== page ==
Recommended Books for Lit Circles/Book Clubs with a Focus on Disability and the Body
Each semester, I focus a section of my college course on disability and the body. I choose this topic for literature circles quite intentionally. My class is divided into thirds for most of the class texts, but for the literature circles portion of the class, we use eight texts. For me, there is so much to talk about regarding disability and the body. Limiting myself to eight texts is difficult. In fact, I am dropping one (to be determined this month) to make room for a new text that I love, Little & Lion, so you will see nine texts listed below. When I choose books, I strive for representation of different types of disabilities. Further, I try to offer texts that help students consider aspects like body image. I hope the texts below are helpful to those who are considering a focus on this topic in their classrooms.
Also, after we read the texts, we talk about the different theoretical frameworks of disability, and we watch and discuss this video:
Here are the books I ask students to choose from:
Laurie Halse Anderson’s (2009) Wintergirls
We do our literature circles next week, but last week, a student who chose this book came up to me after class to say, “Wow. I have never read a book like that.” I’ve used this at the high school level, too, and it is always sparked insightful, difficult conversations.
Brandy Colbert’s (2017) Little & Lion
I am looking forward to adding this book next semester. I think it is going to offer a lot for students to talk about.
Sharon Draper’s (2010) Out of My Mind
This is a phenomenal book that is always well-received. I’ve taught this book multiple times, and every group has loved it.
Wendelin Van Draanen’s (2011) The Running Dream
A few years ago, I was sitting next to a man who was reading this on a plane. He turned to me and said, “Have you read this book? It’s really good.” I told him, “Yes, I teach it!” 🙂
R. J. Palacio’s (2012) Wonder
I can’t get enough of Wonder. I’ll buy every picture book, companion book, etc. that they produce relative to this text. It makes me want to be a better person.
Francisco X. Stork’s (2008) Marcelo in the Real World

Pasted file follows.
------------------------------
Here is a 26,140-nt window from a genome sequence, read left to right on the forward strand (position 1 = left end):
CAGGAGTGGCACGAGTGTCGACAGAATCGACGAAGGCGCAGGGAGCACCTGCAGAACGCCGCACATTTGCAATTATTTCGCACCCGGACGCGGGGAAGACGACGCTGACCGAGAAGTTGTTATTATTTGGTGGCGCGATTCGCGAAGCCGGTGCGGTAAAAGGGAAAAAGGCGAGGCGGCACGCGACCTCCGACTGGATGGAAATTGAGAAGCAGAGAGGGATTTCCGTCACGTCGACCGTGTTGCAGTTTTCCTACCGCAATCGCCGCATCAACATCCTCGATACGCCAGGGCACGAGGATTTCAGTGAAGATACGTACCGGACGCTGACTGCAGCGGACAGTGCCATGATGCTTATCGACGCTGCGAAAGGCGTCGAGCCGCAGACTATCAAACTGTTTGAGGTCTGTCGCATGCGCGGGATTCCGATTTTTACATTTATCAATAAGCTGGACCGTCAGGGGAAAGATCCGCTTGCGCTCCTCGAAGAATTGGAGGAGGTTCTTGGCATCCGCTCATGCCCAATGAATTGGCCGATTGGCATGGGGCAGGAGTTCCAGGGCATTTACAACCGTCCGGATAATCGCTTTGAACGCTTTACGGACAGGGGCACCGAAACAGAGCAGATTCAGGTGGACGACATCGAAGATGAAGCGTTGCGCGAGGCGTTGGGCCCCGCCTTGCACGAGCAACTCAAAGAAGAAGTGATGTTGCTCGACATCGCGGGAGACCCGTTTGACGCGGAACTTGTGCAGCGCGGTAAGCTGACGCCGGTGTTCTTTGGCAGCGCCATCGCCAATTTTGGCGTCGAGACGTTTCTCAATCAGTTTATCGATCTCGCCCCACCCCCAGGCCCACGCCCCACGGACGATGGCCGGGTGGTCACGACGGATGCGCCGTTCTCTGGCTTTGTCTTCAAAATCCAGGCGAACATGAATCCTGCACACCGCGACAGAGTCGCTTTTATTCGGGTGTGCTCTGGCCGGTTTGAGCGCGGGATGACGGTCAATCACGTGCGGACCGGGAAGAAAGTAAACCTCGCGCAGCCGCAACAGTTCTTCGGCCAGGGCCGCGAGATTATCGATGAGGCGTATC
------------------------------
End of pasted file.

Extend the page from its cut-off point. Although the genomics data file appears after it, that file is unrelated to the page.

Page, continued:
Magic bottle up in a book. That’s what comes to mind when I think of this stunning text.
Eric Lindstrom’s (2015) Not If I See You First
I learned so much from this book. I always love the presentations that my students come up with for this text.
Holly Goldberg Solan’s (2013) Counting by 7s
Do you remember when this book came out? The blog world exploded. Everyone was raving about it. It turns out that five years later, the same happens in my classroom.
John Corey Whaley’s (2016) Highly Illogical Behavior
I listened to this book on audio at the end of last semester, and I immediately called my bookstore to ask them if I could switch out a book they’d ordered for me. I needed this on the list!
I’ve made an intentional decision not to label the books above by disability. While I find it important to highlight disability as a topic, I also find it important not to define a book by the disability featured within the pages. Further, not all authors choose to explicitly label the disability—at times, the actual disability is nebulous to readers. During class, we talk about the dangers of “diagnosing” characters when a disability isn’t named, and we also talk about the danger of a single story. One character’s experiences with a disability is not the same as another’s experiences. Further, we talk about authority and authenticity. Who has the right to write stories? For more on this, check out this Summer’s The ALAN Review psychology-themed issue, where some incredible YA authors discuss these issues in depth.
I’d love to hear your thoughts on this topic. I look at the world through a learner lens, so if I am getting this wrong, or my thoughts are off, please push back.
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